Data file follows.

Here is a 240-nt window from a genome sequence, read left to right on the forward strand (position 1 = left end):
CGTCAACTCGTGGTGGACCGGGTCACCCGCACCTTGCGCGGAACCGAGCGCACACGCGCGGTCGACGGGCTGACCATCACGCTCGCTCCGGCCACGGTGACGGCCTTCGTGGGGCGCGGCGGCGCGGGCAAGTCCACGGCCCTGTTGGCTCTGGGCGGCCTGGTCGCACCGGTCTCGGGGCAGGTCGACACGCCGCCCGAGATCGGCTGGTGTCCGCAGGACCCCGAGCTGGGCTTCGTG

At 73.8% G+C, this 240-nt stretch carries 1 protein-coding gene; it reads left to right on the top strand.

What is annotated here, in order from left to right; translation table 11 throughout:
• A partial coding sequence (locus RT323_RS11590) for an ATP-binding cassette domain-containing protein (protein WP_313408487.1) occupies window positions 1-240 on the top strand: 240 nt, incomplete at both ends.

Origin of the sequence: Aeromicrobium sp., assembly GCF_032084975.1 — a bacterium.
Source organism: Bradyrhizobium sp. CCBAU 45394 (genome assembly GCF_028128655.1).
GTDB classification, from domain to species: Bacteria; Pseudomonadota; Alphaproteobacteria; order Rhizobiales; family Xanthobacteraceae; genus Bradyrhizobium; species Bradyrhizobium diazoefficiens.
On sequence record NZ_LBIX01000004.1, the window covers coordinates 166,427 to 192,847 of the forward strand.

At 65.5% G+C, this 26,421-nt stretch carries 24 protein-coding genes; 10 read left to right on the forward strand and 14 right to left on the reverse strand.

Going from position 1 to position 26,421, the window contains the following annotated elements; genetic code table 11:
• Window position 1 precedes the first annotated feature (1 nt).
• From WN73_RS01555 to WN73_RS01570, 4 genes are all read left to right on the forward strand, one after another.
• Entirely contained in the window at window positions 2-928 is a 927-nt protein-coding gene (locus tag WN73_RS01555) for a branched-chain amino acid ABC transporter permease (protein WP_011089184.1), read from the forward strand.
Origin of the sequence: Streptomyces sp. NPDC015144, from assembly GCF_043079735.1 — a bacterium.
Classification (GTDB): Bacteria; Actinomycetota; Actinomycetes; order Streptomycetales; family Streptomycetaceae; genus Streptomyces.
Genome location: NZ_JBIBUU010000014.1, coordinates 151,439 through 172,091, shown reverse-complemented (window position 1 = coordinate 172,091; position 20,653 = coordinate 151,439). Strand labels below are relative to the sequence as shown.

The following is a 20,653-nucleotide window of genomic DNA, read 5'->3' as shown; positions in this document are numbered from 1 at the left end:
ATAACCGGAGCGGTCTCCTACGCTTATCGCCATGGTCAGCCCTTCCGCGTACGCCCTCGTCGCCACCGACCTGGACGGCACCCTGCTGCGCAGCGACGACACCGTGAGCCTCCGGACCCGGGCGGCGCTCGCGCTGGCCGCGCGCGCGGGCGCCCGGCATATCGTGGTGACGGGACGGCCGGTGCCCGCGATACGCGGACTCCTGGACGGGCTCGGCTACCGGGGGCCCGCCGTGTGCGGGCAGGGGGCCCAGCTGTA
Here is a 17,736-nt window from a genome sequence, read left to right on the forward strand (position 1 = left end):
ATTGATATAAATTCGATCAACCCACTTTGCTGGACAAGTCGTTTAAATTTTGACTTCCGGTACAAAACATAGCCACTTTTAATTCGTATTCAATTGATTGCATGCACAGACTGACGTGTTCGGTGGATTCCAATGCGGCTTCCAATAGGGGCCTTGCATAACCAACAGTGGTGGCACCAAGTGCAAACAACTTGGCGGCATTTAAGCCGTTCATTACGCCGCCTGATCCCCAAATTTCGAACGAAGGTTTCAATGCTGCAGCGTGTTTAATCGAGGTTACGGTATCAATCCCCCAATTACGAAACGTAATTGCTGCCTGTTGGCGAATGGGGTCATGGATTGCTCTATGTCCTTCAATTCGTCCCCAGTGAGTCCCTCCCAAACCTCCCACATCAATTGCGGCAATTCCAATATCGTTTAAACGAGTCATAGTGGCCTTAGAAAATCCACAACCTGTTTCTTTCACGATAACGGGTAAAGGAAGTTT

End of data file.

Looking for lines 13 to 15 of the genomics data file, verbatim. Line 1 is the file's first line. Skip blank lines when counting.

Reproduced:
• From WN73_RS01555 to WN73_RS01570, 4 genes are all read left to right on the forward strand, one after another.
• Entirely contained in the window at window positions 2-928 is a 927-nt protein-coding gene (locus tag WN73_RS01555) for a branched-chain amino acid ABC transporter permease (protein WP_011089184.1), read from the forward strand.
Origin of the sequence: Streptomyces sp. NPDC015144, from assembly GCF_043079735.1 — a bacterium.